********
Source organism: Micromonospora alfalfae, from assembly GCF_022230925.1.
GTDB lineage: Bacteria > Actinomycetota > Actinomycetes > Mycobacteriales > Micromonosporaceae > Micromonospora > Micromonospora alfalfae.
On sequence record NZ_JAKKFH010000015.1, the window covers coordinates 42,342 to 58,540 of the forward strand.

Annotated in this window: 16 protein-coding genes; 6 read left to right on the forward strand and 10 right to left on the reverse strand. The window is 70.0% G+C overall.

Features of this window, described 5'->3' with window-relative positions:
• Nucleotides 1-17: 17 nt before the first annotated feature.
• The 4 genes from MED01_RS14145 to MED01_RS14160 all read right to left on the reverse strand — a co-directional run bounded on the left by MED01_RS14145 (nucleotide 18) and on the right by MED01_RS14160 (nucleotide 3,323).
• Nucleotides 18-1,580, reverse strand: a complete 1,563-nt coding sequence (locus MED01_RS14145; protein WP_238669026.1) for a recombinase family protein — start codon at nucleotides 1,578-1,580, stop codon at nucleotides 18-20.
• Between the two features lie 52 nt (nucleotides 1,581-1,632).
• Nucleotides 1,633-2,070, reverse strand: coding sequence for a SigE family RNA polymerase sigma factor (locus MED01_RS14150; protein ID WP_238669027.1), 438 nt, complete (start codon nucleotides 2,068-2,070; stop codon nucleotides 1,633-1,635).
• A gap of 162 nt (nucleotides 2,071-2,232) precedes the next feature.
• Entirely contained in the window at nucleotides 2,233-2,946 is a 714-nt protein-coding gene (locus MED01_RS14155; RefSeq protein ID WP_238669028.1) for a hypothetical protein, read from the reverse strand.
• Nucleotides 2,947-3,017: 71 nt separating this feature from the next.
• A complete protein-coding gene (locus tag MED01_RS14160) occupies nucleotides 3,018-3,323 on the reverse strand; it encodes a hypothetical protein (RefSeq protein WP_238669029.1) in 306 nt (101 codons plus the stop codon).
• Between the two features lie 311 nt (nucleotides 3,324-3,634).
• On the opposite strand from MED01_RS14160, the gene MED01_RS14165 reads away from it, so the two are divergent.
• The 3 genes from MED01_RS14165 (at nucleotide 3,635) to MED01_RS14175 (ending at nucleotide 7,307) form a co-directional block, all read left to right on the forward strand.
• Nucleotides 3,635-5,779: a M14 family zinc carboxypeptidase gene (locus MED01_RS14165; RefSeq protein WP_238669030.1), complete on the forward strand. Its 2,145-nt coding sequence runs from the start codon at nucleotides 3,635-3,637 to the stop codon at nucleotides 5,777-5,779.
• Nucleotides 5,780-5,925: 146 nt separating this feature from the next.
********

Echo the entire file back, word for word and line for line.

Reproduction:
Source organism: Micromonospora alfalfae, from assembly GCF_022230925.1.
GTDB lineage: Bacteria > Actinomycetota > Actinomycetes > Mycobacteriales > Micromonosporaceae > Micromonospora > Micromonospora alfalfae.
On sequence record NZ_JAKKFH010000015.1, the window covers coordinates 42,342 to 58,540 of the forward strand.

Annotated in this window: 16 protein-coding genes; 6 read left to right on the forward strand and 10 right to left on the reverse strand. The window is 70.0% G+C overall.

Features of this window, described 5'->3' with window-relative positions:
• Nucleotides 1-17: 17 nt before the first annotated feature.
• The 4 genes from MED01_RS14145 to MED01_RS14160 all read right to left on the reverse strand — a co-directional run bounded on the left by MED01_RS14145 (nucleotide 18) and on the right by MED01_RS14160 (nucleotide 3,323).
• Nucleotides 18-1,580, reverse strand: a complete 1,563-nt coding sequence (locus MED01_RS14145; protein WP_238669026.1) for a recombinase family protein — start codon at nucleotides 1,578-1,580, stop codon at nucleotides 18-20.
• Between the two features lie 52 nt (nucleotides 1,581-1,632).
• Nucleotides 1,633-2,070, reverse strand: coding sequence for a SigE family RNA polymerase sigma factor (locus MED01_RS14150; protein ID WP_238669027.1), 438 nt, complete (start codon nucleotides 2,068-2,070; stop codon nucleotides 1,633-1,635).
• A gap of 162 nt (nucleotides 2,071-2,232) precedes the next feature.
• Entirely contained in the window at nucleotides 2,233-2,946 is a 714-nt protein-coding gene (locus MED01_RS14155; RefSeq protein ID WP_238669028.1) for a hypothetical protein, read from the reverse strand.
• Nucleotides 2,947-3,017: 71 nt separating this feature from the next.
• A complete protein-coding gene (locus tag MED01_RS14160) occupies nucleotides 3,018-3,323 on the reverse strand; it encodes a hypothetical protein (RefSeq protein WP_238669029.1) in 306 nt (101 codons plus the stop codon).
• Between the two features lie 311 nt (nucleotides 3,324-3,634).
• On the opposite strand from MED01_RS14160, the gene MED01_RS14165 reads away from it, so the two are divergent.
• The 3 genes from MED01_RS14165 (at nucleotide 3,635) to MED01_RS14175 (ending at nucleotide 7,307) form a co-directional block, all read left to right on the forward strand.
• Nucleotides 3,635-5,779: a M14 family zinc carboxypeptidase gene (locus MED01_RS14165; RefSeq protein WP_238669030.1), complete on the forward strand. Its 2,145-nt coding sequence runs from the start codon at nucleotides 3,635-3,637 to the stop codon at nucleotides 5,777-5,779.
• Nucleotides 5,780-5,925: 146 nt separating this feature from the next.